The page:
4) Lastly, apparently Africa Bureau’s not getting along with AFRICOM. And the reasons, while depressing, make perfect sense. AFRICOM’s got all the money, State is ambivalent about the military’s role in development, and no one has received any training on how to work together.
…the International Crisis Group warns that something is rotten in the state semi-autonomous region of Puntland.
If its government does not enact meaningful reforms and reach out to all clans, Puntland may break up violently, adding to the chaos in Somalia.
Somalia: The Trouble with Puntland, the latest briefing from the International Crisis Group, warns about the rise in insecurity and political tension that the semi-autonomous north-eastern region has been experiencing for three years. At its roots are poor governance and a collapse of the cohesion, particularly within the Harti clan, that led to its creation a decade ago.
“Most of the blame rests squarely with the political leadership”, says Daniela Kroslak, Deputy Director of Crisis Group’s Africa Program. “If a wide variety of grievances are not urgently tackled in a comprehensive manner, the consequences could be severe for the whole country and even for the Horn of Africa”.
Puntland is most widely known as the onshore haven to many of Somalia’s pirates. Piracy, though, the report argues, is “only a dramatic symptom” of Puntland’s problems, and I’d add that the instability in Puntland itself is only a “symptom” of the greater chaos in Somalia writ large.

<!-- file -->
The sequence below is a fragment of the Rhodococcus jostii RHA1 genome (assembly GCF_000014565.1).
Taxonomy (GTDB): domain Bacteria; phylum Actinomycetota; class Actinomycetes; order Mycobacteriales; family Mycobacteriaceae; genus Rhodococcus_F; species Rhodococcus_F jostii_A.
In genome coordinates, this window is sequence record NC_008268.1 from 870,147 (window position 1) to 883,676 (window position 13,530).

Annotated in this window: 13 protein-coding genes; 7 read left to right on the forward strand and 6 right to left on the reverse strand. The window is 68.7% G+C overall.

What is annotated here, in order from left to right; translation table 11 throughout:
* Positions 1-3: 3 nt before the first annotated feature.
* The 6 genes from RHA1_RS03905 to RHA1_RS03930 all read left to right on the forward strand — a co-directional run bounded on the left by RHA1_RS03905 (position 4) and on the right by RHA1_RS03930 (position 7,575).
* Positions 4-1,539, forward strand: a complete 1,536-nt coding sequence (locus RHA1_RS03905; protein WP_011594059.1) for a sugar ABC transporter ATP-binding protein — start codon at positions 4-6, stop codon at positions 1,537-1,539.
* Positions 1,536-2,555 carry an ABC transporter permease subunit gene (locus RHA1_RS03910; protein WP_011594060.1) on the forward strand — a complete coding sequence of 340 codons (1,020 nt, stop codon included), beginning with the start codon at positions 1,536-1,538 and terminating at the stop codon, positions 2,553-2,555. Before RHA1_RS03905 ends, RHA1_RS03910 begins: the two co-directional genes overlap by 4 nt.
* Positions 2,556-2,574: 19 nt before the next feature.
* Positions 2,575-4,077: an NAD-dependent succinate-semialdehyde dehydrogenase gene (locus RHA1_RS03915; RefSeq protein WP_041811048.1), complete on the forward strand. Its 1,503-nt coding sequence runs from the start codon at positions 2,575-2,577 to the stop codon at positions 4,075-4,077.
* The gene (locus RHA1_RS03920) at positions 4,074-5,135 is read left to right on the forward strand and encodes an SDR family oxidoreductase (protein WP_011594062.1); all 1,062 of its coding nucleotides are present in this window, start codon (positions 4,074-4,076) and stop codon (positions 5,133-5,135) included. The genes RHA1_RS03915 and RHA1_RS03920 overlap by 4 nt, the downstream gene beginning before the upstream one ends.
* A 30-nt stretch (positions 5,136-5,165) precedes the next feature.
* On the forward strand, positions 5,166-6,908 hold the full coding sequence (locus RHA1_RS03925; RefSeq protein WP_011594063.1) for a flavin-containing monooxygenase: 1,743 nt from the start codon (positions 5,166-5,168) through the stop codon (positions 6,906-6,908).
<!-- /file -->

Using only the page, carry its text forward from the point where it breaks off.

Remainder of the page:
Puntland is probably wishing that it had some of the good reputation of Somalia’s more successful semi-autonomous region, Somaliland, which some commentators have argued could provide a model of how to organize the country as a whole.
(image from Wikimedia Commons)
It all began in 2000, when Eritrea and Ethiopia, exhausted from war, decided to end their bloody border dispute by submitting to international arbitration. When the arbiters in the Hague handed down their ruling, they awarded the key disputed territory to Eritrea. End of story, right? Wrong. Ethiopia simply refused to withdraw and a stalemate ensued.